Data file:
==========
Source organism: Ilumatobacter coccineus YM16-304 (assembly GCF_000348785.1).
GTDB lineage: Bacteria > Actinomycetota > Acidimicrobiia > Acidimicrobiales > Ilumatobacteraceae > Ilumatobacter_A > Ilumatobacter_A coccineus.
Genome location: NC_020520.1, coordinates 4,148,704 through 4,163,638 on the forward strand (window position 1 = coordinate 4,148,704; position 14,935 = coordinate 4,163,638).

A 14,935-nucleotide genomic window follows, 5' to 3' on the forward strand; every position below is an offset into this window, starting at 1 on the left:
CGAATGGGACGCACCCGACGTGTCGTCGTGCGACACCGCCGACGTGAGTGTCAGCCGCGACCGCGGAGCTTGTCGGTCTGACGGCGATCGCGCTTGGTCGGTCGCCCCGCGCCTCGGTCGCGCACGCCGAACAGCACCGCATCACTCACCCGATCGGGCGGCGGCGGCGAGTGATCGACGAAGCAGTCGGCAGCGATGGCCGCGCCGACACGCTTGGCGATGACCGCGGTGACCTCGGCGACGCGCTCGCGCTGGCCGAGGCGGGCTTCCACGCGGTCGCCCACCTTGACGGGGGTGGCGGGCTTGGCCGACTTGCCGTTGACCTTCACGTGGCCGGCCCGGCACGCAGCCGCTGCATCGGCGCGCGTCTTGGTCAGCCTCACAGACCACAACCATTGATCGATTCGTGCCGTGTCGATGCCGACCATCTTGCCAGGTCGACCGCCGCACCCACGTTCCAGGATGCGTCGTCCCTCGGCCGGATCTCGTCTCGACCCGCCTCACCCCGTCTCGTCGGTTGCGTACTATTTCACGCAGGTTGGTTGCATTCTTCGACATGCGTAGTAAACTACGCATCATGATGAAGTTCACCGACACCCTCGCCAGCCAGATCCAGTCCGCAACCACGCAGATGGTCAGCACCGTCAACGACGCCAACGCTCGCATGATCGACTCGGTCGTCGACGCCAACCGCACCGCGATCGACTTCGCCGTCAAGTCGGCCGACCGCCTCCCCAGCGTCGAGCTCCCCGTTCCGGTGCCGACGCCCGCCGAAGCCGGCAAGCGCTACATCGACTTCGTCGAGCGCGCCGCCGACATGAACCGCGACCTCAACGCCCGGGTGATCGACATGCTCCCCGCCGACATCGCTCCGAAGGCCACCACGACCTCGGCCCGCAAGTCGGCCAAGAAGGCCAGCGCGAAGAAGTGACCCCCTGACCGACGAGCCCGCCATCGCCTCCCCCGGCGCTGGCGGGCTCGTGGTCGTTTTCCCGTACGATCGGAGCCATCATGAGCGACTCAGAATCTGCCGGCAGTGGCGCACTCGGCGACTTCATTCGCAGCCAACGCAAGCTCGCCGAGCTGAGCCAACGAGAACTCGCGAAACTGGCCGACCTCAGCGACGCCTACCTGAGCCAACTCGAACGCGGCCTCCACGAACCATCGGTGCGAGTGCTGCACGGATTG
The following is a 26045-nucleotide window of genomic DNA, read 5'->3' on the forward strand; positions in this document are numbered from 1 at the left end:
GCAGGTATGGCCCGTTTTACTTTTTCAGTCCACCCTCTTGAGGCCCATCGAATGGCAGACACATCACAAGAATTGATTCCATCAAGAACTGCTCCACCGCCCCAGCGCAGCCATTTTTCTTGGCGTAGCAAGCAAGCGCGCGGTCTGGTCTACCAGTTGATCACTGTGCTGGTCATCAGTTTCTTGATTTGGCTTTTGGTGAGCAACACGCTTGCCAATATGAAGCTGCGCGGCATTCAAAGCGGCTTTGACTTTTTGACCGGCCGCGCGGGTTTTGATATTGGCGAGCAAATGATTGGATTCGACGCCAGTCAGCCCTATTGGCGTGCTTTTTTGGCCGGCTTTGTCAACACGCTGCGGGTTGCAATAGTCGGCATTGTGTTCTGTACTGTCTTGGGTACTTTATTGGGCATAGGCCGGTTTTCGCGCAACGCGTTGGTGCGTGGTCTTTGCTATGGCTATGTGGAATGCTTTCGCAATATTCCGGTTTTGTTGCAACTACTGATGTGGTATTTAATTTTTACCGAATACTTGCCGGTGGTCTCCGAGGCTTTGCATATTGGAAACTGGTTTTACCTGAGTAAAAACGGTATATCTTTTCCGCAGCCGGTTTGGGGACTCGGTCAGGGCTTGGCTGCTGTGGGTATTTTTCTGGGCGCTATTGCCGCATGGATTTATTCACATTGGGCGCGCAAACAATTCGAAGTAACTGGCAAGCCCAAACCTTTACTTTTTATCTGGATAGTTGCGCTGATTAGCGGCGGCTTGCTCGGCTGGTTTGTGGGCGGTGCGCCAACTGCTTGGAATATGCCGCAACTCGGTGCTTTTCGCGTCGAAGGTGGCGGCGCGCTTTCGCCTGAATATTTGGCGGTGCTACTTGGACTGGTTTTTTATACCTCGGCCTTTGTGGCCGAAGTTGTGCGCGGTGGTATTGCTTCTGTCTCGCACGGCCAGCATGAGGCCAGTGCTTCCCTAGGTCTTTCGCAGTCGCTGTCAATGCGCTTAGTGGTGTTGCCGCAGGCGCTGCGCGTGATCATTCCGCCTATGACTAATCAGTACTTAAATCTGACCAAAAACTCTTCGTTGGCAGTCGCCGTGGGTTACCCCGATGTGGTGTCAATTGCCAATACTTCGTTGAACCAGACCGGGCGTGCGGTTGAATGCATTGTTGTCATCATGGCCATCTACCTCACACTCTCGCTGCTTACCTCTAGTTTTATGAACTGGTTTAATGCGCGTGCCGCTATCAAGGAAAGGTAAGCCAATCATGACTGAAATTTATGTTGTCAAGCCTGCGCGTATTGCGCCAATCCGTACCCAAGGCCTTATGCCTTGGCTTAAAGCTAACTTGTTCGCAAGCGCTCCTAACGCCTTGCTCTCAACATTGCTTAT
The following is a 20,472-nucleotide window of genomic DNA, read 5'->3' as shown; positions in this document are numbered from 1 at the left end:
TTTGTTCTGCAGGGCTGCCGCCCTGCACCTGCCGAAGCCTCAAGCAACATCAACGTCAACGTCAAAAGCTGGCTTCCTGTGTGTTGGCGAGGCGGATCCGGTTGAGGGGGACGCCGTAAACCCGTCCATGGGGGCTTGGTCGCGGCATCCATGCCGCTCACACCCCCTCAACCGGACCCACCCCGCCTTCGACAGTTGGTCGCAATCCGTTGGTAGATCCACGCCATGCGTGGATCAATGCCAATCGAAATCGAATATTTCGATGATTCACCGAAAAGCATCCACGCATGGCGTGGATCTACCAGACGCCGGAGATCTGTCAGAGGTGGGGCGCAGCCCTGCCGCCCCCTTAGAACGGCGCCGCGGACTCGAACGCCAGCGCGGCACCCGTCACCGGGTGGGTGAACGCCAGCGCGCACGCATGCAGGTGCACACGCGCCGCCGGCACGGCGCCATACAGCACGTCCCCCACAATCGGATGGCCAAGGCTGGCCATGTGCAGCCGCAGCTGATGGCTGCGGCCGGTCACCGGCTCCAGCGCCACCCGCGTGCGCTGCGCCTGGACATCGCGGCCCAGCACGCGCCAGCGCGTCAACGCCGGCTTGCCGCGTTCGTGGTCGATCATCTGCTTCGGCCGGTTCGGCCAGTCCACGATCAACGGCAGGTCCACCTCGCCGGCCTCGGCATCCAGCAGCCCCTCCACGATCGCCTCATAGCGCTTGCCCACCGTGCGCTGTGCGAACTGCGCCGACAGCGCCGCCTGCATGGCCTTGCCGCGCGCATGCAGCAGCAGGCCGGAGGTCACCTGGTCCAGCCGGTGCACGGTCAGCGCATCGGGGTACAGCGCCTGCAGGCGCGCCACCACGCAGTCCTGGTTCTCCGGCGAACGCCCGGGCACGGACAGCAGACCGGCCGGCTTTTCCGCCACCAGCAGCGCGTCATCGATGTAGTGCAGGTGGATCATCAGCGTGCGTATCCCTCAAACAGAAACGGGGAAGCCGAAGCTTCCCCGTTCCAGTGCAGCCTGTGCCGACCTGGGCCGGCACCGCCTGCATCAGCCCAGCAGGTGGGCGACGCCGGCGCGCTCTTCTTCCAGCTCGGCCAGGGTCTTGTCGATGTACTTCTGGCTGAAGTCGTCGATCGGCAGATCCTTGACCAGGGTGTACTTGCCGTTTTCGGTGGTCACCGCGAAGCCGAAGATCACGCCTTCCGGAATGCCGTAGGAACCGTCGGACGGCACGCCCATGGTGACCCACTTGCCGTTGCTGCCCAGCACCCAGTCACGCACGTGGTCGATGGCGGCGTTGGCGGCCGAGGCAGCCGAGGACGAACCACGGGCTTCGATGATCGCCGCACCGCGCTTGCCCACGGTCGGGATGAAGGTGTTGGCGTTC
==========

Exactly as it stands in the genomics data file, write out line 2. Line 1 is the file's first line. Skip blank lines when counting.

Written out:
GTDB lineage: Bacteria > Actinomycetota > Acidimicrobiia > Acidimicrobiales > Ilumatobacteraceae > Ilumatobacter_A > Ilumatobacter_A coccineus.